Steak and Potatoes

An amazing thing has happened: I have begun to cook without recipes and with an amazing amount of confidence. So here, I bring to you my market fresh meal, inspired by the collected knowledge of judy murphy.

Steak with caramelized shallots and garlic

for two light eaters

This is a recipe I learned from the butcher I went to in Brussels, Belgium. He intensely told me how to cook a steak while handing me my brown paper wrapped package, emphasizing the importance of butter and shallots, they had to be shallots, and to cook them until they were soft. I went home and gave it my best shot. It wasn't great, but still pretty good. But tonight, I remembered, yes I did, and oooh boy! it was scrumptious.

1 steak
1-2 TBS butter
1-2 shallots, chopped
1-2 cloves of garlic, chopped
salt and pepper

Choose a delicious little morsel of beef at the market, grocer or butcher, and let it sit out until it reaches room temperature.

Heat your favourite pan up on medium so you don't burn the shallots. [They'll burn anyways and the garlic too, but delaying this process is a good idea.] Add the nugget of butter to the pan, when it's melted, add the shallots and fry them until they start to look soft and juicy. Then add the garlic. Then nestle the steak among the frying shallots and garlic.

Here's the million dollar question, how long should you cook this baby for? It's up to you. And I learned how to cook steak to the right temperature by feel. It might take a few tries, but I encourage you to poke it and cut it open throughout the cooking process to see how it's doing. A very rare steak will have a springy plump feel; a very done steak will be hard and the flesh will have very little give. I like mine just above rare and the best way I found to achieve this doneness is by cutting it open after 2 minutes on each side. If it's not done enough, throw 'er back on and wait one or two more minutes. I would say that I cooked it, roughly, about 3-4 minutes on each side, but I have to admit that I wasn't keeping track of the time cause I was so excited.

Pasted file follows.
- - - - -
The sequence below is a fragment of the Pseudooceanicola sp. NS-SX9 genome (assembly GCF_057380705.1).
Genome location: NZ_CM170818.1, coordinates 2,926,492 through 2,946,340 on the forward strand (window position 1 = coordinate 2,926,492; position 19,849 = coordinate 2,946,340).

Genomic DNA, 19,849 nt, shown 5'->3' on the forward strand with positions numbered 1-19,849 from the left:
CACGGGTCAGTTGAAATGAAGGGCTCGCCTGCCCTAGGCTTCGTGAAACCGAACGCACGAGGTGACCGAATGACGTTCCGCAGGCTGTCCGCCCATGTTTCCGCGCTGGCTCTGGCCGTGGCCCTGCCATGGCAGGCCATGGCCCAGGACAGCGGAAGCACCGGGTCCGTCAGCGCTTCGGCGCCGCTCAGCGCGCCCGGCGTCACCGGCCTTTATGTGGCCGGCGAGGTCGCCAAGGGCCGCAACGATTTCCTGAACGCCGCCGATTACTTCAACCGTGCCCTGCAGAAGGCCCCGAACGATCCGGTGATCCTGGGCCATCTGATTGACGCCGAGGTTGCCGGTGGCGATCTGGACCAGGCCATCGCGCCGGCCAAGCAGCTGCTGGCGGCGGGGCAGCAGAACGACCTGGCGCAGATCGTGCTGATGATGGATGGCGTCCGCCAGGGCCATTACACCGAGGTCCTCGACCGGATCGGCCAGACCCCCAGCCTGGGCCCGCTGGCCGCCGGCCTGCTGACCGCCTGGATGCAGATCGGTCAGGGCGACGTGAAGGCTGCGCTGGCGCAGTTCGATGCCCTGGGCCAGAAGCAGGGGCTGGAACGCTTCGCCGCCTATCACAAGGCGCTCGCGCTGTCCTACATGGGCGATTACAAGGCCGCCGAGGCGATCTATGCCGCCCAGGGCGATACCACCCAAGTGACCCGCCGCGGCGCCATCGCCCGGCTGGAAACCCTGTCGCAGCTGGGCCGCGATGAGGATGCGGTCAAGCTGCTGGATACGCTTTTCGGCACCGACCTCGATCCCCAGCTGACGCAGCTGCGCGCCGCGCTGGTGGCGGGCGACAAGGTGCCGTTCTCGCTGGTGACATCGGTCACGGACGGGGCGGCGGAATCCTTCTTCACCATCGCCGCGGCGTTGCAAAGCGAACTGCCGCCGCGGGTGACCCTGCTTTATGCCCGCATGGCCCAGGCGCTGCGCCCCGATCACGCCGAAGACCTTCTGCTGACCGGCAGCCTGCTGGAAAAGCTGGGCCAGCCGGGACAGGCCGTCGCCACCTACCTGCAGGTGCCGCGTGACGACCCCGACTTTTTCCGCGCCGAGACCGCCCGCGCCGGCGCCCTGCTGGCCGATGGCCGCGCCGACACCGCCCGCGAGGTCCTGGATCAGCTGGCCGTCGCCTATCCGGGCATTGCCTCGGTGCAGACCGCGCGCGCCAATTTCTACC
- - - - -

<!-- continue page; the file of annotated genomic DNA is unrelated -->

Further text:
Once you've turned the steak a couple times so that it's browned on both sides, spoon the shallots and garlic on top so that they stops cooking. I assume they'll be quite done by now, and you don't want it to be all charred, only just a little.

Warm potato salad with spinach, asparagus, creme fraîche and cilantro

The main point here is that you don't really need a recipe, just ideas. If you want a creamy potato salad, use cream fraîche like I did, but it's possible you won't have that just kicking around, so use yogurt or feta cheese (on that note nuts would be a good addition!) You could have a cold salad by running cold water over the potatoes until they were cool (but when they're warm they wilt the spinach which results in over-the-top deliciousness). You could use another herb than cilantro, or another vegetable than asparagus. You could add chopped shallots and or chives. You could use oil and vinegar. The possibilities are endless. So here's what I created; play with it, alter it, change it.

For two medium eaters

3 medium sized potatoes, cut into cubes and steamed
1/4 C chopped cilantro
1/2 lemon squeezed
two handfuls of spinach
2 TBS creme fraîche
chopped up roasted asparagus
salt and pepper

Steam the potatoes (takes around 15 minutes)
In a bowl mix, cilantro, lemon juice, spinach, creme fraiche, and asparagus.
Add potatoes and mix around.


- murph


  1. mmmm BEEF! sorry to hear about your bikey wikey, but i know you'll bounce back! the photos are great, and i'm enjoying your writing style!

  2. I am so impressed that you had the patience to pause and snap a photo before devouring this.

  3. Lady. The pictures of your potatoes make me think of the way mom (or was it dad) made potatoes when we were small. Steamed redskin potatoes with melted butter and parsley served in aunt Sally's casserole dish. In fact, I made said potatoes last week. They were even more delicious than I remembered.
    P.S. I love you

  4. Your fellow outdoor clothing sellers agree: delicious.


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